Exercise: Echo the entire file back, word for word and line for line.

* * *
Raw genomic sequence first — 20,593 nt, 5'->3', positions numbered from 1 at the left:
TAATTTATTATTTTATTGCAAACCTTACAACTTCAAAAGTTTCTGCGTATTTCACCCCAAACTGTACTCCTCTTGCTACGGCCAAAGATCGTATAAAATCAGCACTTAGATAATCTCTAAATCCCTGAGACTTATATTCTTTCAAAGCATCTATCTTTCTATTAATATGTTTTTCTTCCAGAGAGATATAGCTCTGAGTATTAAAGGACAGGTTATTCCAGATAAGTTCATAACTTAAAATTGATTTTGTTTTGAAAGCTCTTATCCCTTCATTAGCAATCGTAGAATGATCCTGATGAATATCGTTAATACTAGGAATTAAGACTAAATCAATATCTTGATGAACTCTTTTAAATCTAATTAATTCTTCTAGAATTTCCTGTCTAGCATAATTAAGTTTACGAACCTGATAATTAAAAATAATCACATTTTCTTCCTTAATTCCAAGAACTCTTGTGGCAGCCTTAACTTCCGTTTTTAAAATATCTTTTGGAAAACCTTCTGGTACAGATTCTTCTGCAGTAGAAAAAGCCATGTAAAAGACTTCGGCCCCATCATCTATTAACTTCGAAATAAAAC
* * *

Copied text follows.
Raw genomic sequence first — 20,593 nt, 5'->3', positions numbered from 1 at the left:
TAATTTATTATTTTATTGCAAACCTTACAACTTCAAAAGTTTCTGCGTATTTCACCCCAAACTGTACTCCTCTTGCTACGGCCAAAGATCGTATAAAATCAGCACTTAGATAATCTCTAAATCCCTGAGACTTATATTCTTTCAAAGCATCTATCTTTCTATTAATATGTTTTTCTTCCAGAGAGATATAGCTCTGAGTATTAAAGGACAGGTTATTCCAGATAAGTTCATAACTTAAAATTGATTTTGTTTTGAAAGCTCTTATCCCTTCATTAGCAATCGTAGAATGATCCTGATGAATATCGTTAATACTAGGAATTAAGACTAAATCAATATCTTGATGAACTCTTTTAAATCTAATTAATTCTTCTAGAATTTCCTGTCTAGCATAATTAAGTTTACGAACCTGATAATTAAAAATAATCACATTTTCTTCCTTAATTCCAAGAACTCTTGTGGCAGCCTTAACTTCCGTTTTTAAAATATCTTTTGGAAAACCTTCTGGTACAGATTCTTCTGCAGTAGAAAAAGCCATGTAAAAGACTTCGGCCCCATCATCTATTAACTTCGAAATAAAAC